The Rolls Royce story

roll royce story

They are the best luxury cars. Kings and queens were driven by drivers and Hollywood stars to be photographed in them. They are the epitome of opulence. But what is the history of these famous cars?

On May 4, 1904, the Manchester Midland Hotel Charles Rolls had lunch with Henry Royce. Charles was an aristocrat and adventurer, born in 1877. He was also an engineer and the first pilot to complete a double crossing of the English Channel. Henry was a mechanical engineer and was born in 1863. He created his first company at the age of 21 and registered his first patent in 1887. The couple discussed the joining of forces.

In 1902, Royce had built his first car: a Decauville. I was not happy and started to build the best cars in the world. In 1903 he built his first engine and in 1904 he took a prototype on the road.

Charles Rolls was the first Cambridge student to own a car and quickly started running. To finance his passion, he created a car dealership. He mainly sold foreign cars but was looking for quality British cars, a search that took him to Henry Royce.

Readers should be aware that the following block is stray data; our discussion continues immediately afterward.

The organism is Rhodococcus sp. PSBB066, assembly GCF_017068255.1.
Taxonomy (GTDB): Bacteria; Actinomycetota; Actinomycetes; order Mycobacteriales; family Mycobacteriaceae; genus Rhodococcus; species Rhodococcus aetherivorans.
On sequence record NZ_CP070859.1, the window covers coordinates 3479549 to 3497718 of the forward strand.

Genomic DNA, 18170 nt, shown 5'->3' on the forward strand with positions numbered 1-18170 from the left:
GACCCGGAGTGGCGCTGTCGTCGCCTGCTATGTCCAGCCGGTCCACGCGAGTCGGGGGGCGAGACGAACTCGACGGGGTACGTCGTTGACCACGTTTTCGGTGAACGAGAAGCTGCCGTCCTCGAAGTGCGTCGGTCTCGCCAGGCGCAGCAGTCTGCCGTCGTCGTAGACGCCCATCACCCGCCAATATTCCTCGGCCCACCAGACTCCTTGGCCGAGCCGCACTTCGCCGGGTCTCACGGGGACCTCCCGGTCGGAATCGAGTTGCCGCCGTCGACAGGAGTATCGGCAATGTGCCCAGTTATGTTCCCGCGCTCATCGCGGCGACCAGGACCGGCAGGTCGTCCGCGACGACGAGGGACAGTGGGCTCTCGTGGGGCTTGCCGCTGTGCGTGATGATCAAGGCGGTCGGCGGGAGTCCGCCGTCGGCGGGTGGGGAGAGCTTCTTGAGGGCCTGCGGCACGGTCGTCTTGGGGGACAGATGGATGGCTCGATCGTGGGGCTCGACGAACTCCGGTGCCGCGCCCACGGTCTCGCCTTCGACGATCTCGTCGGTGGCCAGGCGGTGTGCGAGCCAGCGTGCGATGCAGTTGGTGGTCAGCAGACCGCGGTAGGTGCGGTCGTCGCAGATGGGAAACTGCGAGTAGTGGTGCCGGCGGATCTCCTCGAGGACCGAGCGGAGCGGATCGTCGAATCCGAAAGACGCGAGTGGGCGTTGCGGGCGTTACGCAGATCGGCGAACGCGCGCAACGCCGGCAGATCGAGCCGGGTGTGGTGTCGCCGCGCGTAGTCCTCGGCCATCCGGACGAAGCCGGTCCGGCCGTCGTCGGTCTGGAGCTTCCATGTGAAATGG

After the famous lunch in Manchester, the couple agreed that Rolls would sell only the number of cars that Royce could make, and in 1906 Rolls-Royce Limited was officially founded.

In 1907, Henry Royce announced the six-cylinder Silver Ghost, a super smooth car of great reputation. It broke the mold of craftsmanship, engineering and attention to detail and earned a reputation as the best car in the world, covering 15,000 continuous miles with little wear and tear.

By the end of the 1920s, aviation was the mainstay of its business, and during World War I almost half of the engines used by the allies were manufactured by Rolls-Royce.

During the war, his Silver Ghost car chassis was reinforced with armor and used as a battle car. The silver ghost remained in production until 1926.

After the war in 1946, Rolls-Royce took out the Silver Spectrum and made even more cars. The Silver Wraith was produced until 1959.

In 1950, HRH Princess Isabel received the first Phantom IV, a car designed exclusively for heads of state and royalty. Only 18 were ever produced.

Rolls-Royce celebrated its 100th anniversary in 2004 and they were very successful along the way. Its “R” engine design propelled the winning aircraft to the Intercontinental Schneider Trophy seaplane competition and set a new speed record. In 1933, George Eyston broke the land speed record with a top speed of 312.2 mph in his Thunderbolt car that was powered by two “R” engines.

Charles Rolls unfortunately died when his biplane crashed during an air show in July 1910 and Henry Royce died in April 1933 in West Wittering, 70 years old.

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